Changing of the Guard

by Nancy Cerroni

It has to happen…a time when the older stallions step down from the helm as leaders of the band. This certainly isn’t by choice. And it can be very emotional for those of us who have watched them since their glory days. However, this is one more natural phase in the life of a wild horse.  Lately it seems that we’ve had more than our share of the changing of the guard. In the last two years we watched Cloud first become a lone stallion, then quietly disappear. He wasn’t the only one that year. We’ve lost many including Chino, Coronado/Red Raven, Durango, Sitting Bull, and possibly Bristol, Seattle, and Merlin.

Last year there were four 20 year old band stallions: Duke, Baja, Morning Star, and Custer. Through the winter, we wondered which of these would come into 2017 with their bands. Day by day, the answer to this question is revealed. This post will update what we know so far. Some of the news is good news, some is poignant. Yet all of this should be considered a celebration. These horses have lived the life as wild horses. And now the circle continues as the guard changes. A wild horse friend, Alessandro, recently summed it up nicely, “It’s all natural for these older stallions to lose their bands, giving a chance for their sons and grandsons a chance to carry on their legacy.” This post will focus on the four stallions who were born in 1996 thus turning 21 years old this year. While I am writing the story, it couldn’t be told without the observations and shared communications with others that devote their time and attention on the Pryor horses.

We’ll start with Custer. Custer was the beautiful bay roan, almost purple roan, son of the mighty Shaman and roan mare, Sitka. I will always remember Custer as a shy one. He was not a dominant stallion, but protective and loyal to his band. His last band consisted of old mare, Winnemucca, Fiasco and her daughter, Prospera.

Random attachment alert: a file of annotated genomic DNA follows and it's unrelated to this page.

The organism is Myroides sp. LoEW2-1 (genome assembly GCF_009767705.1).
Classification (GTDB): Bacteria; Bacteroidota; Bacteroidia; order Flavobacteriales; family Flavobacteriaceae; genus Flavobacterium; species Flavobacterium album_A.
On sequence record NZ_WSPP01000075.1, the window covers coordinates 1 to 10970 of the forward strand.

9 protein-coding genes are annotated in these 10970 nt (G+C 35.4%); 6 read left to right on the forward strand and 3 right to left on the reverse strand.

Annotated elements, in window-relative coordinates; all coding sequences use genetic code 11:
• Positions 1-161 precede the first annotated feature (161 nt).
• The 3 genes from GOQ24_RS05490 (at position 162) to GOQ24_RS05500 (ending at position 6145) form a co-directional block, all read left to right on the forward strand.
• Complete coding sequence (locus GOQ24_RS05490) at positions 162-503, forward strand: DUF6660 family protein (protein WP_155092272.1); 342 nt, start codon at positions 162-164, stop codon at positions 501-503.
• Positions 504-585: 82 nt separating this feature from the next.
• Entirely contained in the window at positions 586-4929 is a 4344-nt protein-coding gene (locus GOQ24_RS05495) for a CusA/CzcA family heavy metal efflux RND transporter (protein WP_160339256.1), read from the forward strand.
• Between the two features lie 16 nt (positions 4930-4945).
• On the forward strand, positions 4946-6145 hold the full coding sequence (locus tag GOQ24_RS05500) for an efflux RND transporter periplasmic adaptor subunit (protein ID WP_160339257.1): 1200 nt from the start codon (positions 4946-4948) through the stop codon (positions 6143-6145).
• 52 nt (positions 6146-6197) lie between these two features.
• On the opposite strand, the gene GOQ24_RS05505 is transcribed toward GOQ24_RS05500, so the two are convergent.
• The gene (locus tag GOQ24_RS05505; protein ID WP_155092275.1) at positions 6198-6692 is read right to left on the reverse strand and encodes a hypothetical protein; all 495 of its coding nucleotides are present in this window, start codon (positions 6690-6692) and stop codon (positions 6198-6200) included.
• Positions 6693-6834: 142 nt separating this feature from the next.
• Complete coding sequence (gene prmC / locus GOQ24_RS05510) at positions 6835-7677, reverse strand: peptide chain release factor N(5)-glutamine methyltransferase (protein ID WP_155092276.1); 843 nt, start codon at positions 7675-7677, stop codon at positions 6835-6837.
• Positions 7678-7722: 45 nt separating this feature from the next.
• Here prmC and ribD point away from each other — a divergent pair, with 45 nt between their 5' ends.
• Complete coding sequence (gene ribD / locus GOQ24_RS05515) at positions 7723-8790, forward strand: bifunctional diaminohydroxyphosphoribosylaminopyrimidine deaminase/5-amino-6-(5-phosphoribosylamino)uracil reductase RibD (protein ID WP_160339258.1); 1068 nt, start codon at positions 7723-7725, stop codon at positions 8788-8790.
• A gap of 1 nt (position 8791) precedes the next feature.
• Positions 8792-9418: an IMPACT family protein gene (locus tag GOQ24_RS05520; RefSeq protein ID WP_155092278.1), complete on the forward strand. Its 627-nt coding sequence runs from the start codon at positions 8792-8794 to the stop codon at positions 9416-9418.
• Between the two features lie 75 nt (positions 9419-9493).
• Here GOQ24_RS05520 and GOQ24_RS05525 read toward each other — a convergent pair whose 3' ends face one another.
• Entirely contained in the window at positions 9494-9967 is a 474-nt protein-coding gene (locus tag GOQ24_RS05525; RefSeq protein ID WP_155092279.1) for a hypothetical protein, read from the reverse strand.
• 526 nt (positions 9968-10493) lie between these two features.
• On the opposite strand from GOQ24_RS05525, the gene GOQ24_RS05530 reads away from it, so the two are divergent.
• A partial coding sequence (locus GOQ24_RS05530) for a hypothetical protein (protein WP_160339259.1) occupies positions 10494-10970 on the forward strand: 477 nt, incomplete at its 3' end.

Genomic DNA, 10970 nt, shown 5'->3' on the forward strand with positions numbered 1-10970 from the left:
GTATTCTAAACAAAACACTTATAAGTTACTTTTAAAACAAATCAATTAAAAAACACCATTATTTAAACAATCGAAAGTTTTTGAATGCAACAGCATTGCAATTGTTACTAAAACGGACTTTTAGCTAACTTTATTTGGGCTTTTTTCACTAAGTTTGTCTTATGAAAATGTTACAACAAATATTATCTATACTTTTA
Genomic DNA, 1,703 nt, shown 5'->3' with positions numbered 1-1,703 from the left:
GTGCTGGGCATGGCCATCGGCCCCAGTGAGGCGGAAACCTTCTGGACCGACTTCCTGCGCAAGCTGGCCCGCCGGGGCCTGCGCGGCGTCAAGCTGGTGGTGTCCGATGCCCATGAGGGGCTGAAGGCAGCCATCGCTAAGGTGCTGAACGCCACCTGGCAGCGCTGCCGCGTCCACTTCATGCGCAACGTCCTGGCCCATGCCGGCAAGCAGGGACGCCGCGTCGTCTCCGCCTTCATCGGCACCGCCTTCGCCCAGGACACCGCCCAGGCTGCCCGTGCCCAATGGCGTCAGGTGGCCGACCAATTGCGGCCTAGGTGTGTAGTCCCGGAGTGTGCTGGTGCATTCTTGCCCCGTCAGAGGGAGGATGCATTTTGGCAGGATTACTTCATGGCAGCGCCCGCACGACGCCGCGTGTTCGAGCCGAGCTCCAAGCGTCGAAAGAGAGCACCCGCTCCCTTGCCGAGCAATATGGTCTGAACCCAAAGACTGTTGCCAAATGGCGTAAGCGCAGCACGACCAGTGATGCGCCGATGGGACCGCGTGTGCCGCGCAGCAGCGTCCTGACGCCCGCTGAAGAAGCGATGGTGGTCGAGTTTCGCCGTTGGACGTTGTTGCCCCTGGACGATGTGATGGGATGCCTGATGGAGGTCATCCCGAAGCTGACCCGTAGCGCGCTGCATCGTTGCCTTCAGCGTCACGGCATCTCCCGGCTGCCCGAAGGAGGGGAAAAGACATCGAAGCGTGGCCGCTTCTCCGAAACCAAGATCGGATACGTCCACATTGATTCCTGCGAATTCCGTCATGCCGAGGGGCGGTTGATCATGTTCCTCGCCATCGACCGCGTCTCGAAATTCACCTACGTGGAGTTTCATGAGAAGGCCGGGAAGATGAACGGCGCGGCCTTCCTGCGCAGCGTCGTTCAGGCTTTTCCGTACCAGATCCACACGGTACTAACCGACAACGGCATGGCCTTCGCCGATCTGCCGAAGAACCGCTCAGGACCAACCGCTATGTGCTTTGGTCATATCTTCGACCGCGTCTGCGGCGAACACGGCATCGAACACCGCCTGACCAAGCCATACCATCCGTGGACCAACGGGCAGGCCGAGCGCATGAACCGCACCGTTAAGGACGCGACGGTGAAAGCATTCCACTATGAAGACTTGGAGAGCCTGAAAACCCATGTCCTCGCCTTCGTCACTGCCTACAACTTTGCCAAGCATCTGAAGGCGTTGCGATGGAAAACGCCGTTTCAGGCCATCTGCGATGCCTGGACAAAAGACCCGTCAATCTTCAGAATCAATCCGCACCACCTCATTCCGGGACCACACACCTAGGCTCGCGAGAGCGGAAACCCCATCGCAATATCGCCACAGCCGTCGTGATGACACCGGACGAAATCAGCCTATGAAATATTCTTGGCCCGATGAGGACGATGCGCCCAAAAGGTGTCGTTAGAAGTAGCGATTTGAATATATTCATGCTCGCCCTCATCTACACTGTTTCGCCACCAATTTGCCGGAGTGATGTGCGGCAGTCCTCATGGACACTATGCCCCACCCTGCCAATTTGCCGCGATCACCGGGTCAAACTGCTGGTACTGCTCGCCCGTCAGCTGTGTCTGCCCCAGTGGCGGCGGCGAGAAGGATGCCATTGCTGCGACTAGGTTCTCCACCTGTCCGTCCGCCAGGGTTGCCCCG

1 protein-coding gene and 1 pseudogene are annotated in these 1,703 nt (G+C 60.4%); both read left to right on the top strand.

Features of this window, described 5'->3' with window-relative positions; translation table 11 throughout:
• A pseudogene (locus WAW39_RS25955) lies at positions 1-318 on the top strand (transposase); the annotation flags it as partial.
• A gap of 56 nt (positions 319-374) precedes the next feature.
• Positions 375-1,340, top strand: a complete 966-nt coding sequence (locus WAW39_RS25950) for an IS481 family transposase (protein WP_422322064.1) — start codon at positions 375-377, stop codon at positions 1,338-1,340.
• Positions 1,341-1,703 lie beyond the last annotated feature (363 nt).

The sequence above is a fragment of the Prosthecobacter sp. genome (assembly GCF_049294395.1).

Custer’s coat was like a road map of life. If a roan horse is injured, the coat grows back in the base color. Each dark spot on his coat represents some piece of history….a story of Custer’s life.

Custer June 19

Custer

Custer kept his band close close together as shown in this July 2016 photo. Custer grazes close beside his band of Prospera, Fiasco, and Winnemucca. This is one of the last photos of the group as Winnemucca died shortly after at the age of 28.

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Custer with mare, Winnemucca (right) and Fiasco (middle) with daughter, Prospera.

Right around the first of the year we noticed that Fiasco and Prospera were with Galaxy’s band. They were seen frequently in the newly opened Administrative pasture. However, Custer has not been reported as being seen at all in 2017. It is possible that he is in the remote areas of Sykes Ridge. Time will tell if Custer is still alive.  His legacy will continue on through little Prospera and through his 2013 son, Nodin/Navigator, who became a bachelor in 2016. This young stallion is energetic and is frequently engaged in active stallion behavior which should lead to a solid future as a band stallion. In addition, Navigator’s grandsire is Chino, another fine stallion recently lost.

Navigator

Nodin/Navigator is a combination of his s his mother’s grulla color and his sire’s roan color pattern.

Duke has had a longtime presence as a strong band stallion. He is eye-catching with his flashy red bay color and muscular conformation.

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In 2017, Duke maintained his majestic appearance.

Duke has gone through a major life change very recently with the loss of his band to other stallions. The details aren’t known, but in the past week we’ve had reports and first hand observations of the changes.  The timeline of events began a week ago on May 7 when Dennis McCollough reported that Helenium and Aurora were with Chief Joseph. Chief Joseph had been very visible and active on Cheyenne Flats as he tried to move from bachelor stallion to band stallion.